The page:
We have all heard of babies born with teeth. Usually such teeth are just a tiny bit of tooth peeping out of the gum. This condition is rare and teeth which are seen at birth are termed Natal Teeth. While the majority of infants begin teething by the age of 3 to 5 months, there will also be infants who display teeth within a month of birth. Teeth that appear within 30 days of birth are termed Neonatal Teeth. Both Natal and Neonatal teeth are rare and come laden with myths, superstitions and yes, a few problems too.
Legend has it that in Europe, a baby born with teeth was considered lucky and destined to be a great warrior and leader. Famous personalities like Zoroaster, Hannibal, Napoleon, Louis XIV were born with natal teeth. In some Malaysian communities natal teeth are considered as a sign of good luck too. In some Eastern communities however, babies born with teeth were considered monsters and the bearers of ill fortune and were even killed. Be that as it may, there are also thousands of babies who were born with natal teeth and whose lives probably have turned out neither very lucky nor unlucky and who grew to be neither warriors nor leaders but just normal, irritating human beings. (My cousin being one living example!)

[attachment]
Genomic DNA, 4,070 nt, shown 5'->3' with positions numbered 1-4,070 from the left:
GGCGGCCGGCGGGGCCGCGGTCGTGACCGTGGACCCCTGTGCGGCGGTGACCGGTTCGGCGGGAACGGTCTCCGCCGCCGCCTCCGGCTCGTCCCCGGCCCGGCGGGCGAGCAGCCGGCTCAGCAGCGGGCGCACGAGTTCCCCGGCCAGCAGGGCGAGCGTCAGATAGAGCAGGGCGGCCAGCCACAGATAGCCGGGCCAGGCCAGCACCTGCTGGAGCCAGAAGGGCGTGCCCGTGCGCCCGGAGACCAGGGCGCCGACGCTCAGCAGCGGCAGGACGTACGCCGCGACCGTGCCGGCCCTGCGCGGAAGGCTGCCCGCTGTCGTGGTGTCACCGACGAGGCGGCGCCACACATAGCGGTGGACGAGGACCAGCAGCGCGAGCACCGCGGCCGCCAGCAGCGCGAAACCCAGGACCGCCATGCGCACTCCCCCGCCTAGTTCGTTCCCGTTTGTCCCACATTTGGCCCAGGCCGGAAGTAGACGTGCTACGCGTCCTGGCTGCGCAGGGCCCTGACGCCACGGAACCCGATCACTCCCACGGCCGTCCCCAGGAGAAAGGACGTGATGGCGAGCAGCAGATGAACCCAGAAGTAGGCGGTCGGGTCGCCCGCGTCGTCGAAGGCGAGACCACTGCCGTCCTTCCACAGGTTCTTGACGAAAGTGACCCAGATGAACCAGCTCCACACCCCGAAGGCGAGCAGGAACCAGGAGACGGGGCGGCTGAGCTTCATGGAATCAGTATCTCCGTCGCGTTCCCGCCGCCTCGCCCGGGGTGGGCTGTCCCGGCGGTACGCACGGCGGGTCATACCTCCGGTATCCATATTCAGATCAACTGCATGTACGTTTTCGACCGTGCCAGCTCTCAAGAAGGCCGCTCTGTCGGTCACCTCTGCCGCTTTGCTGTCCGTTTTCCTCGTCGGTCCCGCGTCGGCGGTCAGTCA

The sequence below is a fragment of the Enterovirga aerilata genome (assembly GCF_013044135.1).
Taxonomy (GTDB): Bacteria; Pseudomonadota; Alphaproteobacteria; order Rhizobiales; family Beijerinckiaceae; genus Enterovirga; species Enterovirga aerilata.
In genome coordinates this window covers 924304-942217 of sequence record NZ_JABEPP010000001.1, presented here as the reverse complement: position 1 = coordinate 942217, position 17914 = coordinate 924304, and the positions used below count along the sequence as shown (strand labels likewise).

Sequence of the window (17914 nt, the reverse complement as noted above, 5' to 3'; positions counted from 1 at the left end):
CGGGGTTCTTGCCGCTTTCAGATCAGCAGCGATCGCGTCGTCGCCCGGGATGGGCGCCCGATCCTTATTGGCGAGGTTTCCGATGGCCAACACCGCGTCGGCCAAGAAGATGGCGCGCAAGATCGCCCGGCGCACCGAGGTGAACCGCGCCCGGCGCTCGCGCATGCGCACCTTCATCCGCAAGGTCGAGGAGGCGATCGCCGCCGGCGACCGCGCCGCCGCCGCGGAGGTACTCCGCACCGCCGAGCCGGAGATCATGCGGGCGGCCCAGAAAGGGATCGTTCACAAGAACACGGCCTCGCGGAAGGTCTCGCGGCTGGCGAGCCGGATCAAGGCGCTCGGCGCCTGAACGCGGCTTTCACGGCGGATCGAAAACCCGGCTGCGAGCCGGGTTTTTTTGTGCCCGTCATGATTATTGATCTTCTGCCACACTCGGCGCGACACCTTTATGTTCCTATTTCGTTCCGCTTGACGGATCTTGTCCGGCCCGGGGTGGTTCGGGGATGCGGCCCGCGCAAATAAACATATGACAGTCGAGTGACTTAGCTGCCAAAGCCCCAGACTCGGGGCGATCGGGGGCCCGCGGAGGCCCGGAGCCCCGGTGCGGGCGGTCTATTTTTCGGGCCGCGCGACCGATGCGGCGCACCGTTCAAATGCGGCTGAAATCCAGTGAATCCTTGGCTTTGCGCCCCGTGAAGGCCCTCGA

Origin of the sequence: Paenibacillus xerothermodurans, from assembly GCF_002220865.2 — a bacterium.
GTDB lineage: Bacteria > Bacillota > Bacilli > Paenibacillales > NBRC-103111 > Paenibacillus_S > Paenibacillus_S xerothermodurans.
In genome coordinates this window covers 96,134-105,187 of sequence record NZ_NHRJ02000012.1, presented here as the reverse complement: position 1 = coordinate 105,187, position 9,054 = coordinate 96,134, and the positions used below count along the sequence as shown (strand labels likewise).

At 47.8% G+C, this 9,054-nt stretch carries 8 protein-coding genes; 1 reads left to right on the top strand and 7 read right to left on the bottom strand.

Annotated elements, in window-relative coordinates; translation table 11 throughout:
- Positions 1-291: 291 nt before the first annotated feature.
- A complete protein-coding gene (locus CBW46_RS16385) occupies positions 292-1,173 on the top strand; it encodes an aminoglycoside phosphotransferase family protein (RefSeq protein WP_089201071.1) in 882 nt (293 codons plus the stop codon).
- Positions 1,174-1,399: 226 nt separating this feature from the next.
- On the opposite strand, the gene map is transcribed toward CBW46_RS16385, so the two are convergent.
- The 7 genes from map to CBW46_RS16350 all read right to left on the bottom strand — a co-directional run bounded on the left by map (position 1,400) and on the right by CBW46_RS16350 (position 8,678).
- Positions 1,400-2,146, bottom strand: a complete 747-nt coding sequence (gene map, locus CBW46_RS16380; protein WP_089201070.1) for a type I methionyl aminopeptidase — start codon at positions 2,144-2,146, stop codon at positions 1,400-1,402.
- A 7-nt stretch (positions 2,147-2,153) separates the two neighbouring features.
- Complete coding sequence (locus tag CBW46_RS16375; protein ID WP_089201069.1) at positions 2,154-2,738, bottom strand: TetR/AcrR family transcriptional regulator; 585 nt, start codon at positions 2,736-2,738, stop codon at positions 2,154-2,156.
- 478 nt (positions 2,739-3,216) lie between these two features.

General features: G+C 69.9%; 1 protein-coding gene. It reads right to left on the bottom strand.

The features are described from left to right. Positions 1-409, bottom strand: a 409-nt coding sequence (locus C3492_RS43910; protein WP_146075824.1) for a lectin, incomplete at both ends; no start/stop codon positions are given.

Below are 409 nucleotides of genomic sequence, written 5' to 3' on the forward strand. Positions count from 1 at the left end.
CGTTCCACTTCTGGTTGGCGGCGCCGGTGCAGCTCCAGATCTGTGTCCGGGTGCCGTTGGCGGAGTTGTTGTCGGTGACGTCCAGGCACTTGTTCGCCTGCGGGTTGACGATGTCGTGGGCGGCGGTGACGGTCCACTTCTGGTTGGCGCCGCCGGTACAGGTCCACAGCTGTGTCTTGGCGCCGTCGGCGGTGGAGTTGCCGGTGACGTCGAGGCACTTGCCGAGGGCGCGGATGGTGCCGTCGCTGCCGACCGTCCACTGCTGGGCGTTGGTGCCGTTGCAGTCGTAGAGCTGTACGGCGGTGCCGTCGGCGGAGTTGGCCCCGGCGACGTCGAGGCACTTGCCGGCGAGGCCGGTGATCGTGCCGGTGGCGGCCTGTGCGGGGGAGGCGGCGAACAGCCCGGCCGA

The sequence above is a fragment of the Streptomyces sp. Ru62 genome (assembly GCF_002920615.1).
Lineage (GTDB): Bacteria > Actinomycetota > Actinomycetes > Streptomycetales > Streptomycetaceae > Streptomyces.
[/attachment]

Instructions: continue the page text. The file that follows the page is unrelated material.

Many theories abound for the causes of natal teeth including certain vitamin deficiencies, hormonal stimulation, trauma, syphilis and hereditary factors or an underlying syndrome. However it is more likely that the position of the developing oral tissue predisposes the early eruption of teeth in infants.
Whatever the cause it is absolutely mandatory that a baby with natal or neonatal teeth be seen by a pediatric dentist as well as a pediatrician.
Natal teeth and neonatal teeth are frequently found associated with developmental abnormalities and recognized syndromes such as cleft lip and palate.
Apart from any developmental issues, natal and neonatal teeth can cause problems in feeding the baby. They can also be a source of pain to the infant and there is a danger of the baby inhaling the tooth into the lungs, should the tooth become loose.
Natal teeth are generally soft and loose. They are not fully formed and are not firmly rooted in the gum. As such they present a real danger of being swallowed or inhaled by the infant. Both natal and neonatal teeth can cause injury to the baby’s tongue. They also can cause the baby pain and an inability to feed properly. Breast feeding can be problematic because such teeth can injure the breast feeding mother.
The good news is that all these problems are easily resolved by your pediatric dentist.
The pediatric dentist, with the help of a physical exam and x-rays, will diagnose and determine whether natal and neonatal teeth need to be left alone or removed.